What is a monkeybox?

When I was a little girl, we had a pet monkey named Amanda. My Dad worked in the produce business, so each night he brought home that days culls in a big box - spotty cucumbers, pithy apples, limp celery, moldy oranges and the like. We called it a monkeybox. It was really just trash, but my Mom would take each piece of fruit and trim it, pare it and cut it up to make a beautiful fruit platter for Amanda. Even though it was deemed trash by one, it still had life left in it and was good for the purpose we needed it. That's how I live my life - thrifting, yard saling, looking for another's trash to be my treasure.

Tuesday, September 25, 2012

Apples, Apples, Apples

On Sunday, I saw on Facebook that my cousin in KS (Hi Tracy) had gone apple picking.  We always go to the free orchard here, but I thought it was too early for them to be ready this year.  But, heck if the apples are ready in KS, they might be ready in in AR too, so off we went to the Apple Orchard.  We learned a few years back that the only good way to "pick" an apple is to grab a branch and shake the bejeezus out of the tree.  It seems mean, but even the Park Rangers at the Orchard told us that is the way to get the best apples.  When we got there, much to our surprise, the only apples left were at the very tippy top of the trees way beyond my tree shaking reach.  

Luckily, we had brought our long tree trimmer with the big hook on it.  We were able to hook the uppermost branches and shake, shake, shake.  You have to SHAKE it, stop and count the bonk, bonk, bonk of the apples while you cover your head. Then you go find the appropriate number of apples for the appropriate number of bonks.  It's not the typical apple picking like you normally picture, but we get the job done.

I only managed to get the tree trimmer stuck a few times.  Okay, more than a few.  

After about an hour, we had all these apples.  For free!  

I made Fried Apples like they have a Cracker Barrel.  Except, I looked up the recipe for Cracker Barrel and it called for Bacon Grease.  I don't eat beef, pork or animal fat of any kind, so this really freaked me out.  I know to read the ingredients on most items, but fried apples, really?  I assumed they only had apples, sugar, cinnamon, etc.  Never crossed my, mind the etc. included bacon fat.  My version was just apples, sugar, cinnamon and cornstarch.  It was delish!

Today I bought Red Hots to make Cinnamon Apples.  My Mom made them when I was little and it is one of my absolute favorites.  Throw the Red Hots in a pot with a small amount of water - like  1/4 cup and let it melt.  Throw in the apples and let them simmer until the Red Hot mixtures gets all thick and syrupy.  Mmmmm.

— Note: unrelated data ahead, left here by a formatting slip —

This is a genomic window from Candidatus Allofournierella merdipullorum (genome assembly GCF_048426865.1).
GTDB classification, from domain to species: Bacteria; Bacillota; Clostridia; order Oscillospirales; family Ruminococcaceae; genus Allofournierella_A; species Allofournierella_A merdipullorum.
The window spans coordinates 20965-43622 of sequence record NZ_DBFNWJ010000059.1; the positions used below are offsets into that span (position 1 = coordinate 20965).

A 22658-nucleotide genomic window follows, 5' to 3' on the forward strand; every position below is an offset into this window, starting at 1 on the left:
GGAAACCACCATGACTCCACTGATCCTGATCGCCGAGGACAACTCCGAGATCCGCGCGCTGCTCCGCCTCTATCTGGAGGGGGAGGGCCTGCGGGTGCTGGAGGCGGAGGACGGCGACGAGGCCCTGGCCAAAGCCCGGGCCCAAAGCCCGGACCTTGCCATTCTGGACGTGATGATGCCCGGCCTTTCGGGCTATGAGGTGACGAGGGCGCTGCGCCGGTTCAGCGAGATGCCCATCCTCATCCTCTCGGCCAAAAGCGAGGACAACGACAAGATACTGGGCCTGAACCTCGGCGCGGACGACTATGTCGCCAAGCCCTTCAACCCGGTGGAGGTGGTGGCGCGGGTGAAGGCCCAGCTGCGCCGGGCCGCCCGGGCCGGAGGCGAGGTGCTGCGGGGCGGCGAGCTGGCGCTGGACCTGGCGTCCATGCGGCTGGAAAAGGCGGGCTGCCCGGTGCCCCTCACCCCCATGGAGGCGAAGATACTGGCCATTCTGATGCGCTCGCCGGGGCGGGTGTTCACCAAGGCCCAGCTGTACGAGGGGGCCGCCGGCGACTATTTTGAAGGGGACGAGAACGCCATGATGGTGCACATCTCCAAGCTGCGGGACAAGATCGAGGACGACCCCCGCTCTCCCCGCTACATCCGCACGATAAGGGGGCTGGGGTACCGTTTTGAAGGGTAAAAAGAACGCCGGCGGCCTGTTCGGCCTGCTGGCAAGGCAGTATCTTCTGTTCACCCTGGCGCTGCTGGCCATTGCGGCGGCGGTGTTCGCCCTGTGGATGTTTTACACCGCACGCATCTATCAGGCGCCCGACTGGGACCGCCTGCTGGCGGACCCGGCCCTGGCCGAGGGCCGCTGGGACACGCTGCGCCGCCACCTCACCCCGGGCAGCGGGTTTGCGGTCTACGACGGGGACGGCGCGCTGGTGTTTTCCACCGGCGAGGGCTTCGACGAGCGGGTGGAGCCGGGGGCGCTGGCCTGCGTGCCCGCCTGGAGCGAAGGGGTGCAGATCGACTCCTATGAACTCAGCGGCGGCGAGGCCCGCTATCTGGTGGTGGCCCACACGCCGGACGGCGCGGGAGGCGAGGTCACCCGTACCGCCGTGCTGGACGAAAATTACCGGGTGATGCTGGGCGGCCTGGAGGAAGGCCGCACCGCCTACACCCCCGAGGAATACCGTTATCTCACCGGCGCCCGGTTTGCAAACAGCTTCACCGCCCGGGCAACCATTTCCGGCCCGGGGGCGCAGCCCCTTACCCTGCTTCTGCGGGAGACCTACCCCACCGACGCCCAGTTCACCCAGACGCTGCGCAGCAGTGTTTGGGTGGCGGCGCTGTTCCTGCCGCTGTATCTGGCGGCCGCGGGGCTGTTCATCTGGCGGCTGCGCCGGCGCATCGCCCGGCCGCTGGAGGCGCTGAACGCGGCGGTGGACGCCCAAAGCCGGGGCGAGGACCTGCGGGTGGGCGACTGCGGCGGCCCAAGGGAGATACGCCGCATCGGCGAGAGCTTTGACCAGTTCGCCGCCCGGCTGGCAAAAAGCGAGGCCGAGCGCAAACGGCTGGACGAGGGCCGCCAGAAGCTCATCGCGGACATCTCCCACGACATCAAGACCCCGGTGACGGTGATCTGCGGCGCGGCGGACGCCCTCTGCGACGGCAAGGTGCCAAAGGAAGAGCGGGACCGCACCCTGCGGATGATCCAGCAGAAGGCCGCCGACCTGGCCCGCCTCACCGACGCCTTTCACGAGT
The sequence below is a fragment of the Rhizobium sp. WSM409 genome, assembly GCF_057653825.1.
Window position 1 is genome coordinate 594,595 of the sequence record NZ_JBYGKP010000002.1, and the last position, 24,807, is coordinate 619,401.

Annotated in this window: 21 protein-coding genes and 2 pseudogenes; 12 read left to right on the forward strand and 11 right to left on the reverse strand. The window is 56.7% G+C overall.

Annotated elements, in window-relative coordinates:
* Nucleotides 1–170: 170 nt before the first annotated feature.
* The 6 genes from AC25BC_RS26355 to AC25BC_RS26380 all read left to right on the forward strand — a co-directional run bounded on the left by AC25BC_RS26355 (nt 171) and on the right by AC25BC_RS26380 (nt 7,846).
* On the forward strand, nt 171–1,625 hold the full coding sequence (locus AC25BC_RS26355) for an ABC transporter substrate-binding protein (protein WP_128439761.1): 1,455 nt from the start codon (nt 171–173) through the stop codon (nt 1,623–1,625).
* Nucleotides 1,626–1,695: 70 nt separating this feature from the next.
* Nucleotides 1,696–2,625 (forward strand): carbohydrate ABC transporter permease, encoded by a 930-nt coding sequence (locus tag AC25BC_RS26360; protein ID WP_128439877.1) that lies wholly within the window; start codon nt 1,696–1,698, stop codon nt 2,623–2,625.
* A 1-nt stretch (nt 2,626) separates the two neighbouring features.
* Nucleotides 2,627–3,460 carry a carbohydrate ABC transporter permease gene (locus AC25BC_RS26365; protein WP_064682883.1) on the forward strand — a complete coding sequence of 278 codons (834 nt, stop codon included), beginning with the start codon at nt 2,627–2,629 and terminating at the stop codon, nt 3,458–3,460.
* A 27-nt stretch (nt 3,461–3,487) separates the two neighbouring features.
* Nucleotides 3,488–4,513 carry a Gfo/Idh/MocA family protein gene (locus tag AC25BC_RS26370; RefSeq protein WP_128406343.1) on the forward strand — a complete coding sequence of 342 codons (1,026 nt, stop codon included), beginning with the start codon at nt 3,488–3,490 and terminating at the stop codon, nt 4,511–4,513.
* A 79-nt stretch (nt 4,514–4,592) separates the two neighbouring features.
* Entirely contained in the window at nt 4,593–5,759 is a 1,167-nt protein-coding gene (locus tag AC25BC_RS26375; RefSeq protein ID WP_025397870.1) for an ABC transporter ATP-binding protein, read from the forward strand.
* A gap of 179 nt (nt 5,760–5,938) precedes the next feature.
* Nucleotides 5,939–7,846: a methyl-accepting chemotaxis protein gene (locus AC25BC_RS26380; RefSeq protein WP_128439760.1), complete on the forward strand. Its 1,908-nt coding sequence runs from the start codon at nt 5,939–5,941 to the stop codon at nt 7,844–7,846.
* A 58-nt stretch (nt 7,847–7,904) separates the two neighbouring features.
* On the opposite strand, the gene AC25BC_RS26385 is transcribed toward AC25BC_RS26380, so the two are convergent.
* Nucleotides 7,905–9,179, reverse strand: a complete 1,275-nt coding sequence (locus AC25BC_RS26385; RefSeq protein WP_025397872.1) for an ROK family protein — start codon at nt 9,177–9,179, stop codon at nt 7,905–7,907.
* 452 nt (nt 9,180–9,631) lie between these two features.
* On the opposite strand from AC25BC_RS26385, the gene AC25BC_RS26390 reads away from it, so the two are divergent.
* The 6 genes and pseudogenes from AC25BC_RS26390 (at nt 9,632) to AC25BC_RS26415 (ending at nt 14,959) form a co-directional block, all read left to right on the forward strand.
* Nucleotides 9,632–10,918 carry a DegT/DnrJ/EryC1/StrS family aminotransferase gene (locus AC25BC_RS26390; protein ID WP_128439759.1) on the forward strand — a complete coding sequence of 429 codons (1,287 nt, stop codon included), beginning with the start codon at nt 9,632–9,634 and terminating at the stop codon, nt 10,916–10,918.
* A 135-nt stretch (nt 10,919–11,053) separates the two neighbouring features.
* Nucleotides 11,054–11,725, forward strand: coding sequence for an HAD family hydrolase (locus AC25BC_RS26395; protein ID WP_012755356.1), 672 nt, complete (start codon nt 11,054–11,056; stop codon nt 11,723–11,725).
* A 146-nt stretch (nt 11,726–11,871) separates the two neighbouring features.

The rest of the apples will be eaten as they are so we can pretend we are healthy. :) But, some will be made into apple bread and frozen.   I also found a recipe for Apple Zucchini Bread which I might try since I overbought Zuchinni at the Farmer's Market last week.  

The history of the apple orchard is an interesting one.  Although, not for the weak of heart.  It is located in the heart of the Prairie Grove Civil War Battlefield.  The orchard was located behind the Borden House in 1862.  One of the most deadliest battles took place at the Borden House and below it.  Nearly 250 men fell in that battle in the Orchard.  Their bodies were buried there temporarily until they could be moved to the Confederate Cemetery in Fayetteville.  The orchard was replanted long down the road and is now part of the Battlefield Park.  The apples are free to the public and it is a nice little small town hidden secret.  If you are interested in more, here's the whole story:  Borden House Apple Orchard.  Every Halloween we go to the haunted Battlefield Tour which is a recreation of the scary real life things that happened out there during the Civil War.  There are dying screaming soldiers lying under the apple trees, a medical tent set up with bone saws and amputees and women with lanterns out walking in the night screaming for their husbands and sons.  It is scary, but not in a Halloween scare way - it was real life and it was horrifying.  Thank goodness we did not live back then.

**Another thanks for all the great letters and postcards we have been receiving.  We've gotten letters from California to New York, from Georgia to Michigan and from London and Canada too.  Thank you to all you kind people!  More on this later!


  1. Super neat story about the apple orchard! What historic apples you have there! haa! The cinnamon and fried apples sound soooo darn good! I've never heard of using Red Hots! But I'm up for anything that uses candy! LOL
    Erica :)

  2. Your style of apple picking looks rather fun/maybe a bit dangerous too! *lol* Thank goodness no one got a goose egg from a apple to the head.


  3. Apple picking or 'shaking' sounds like fun! Oh yummy on the apples but bacon fat in them??? yuck! Your recipe sounds better. Hugs, Linda

  4. Your fried apples look totally yummy! Now I'm craving some!

  5. Thank the gods that I found you! My kids think I'm nuts for all the junk I buy, but heck, I have a shop and I HAVE to shop...you must be my sister from another mother!!


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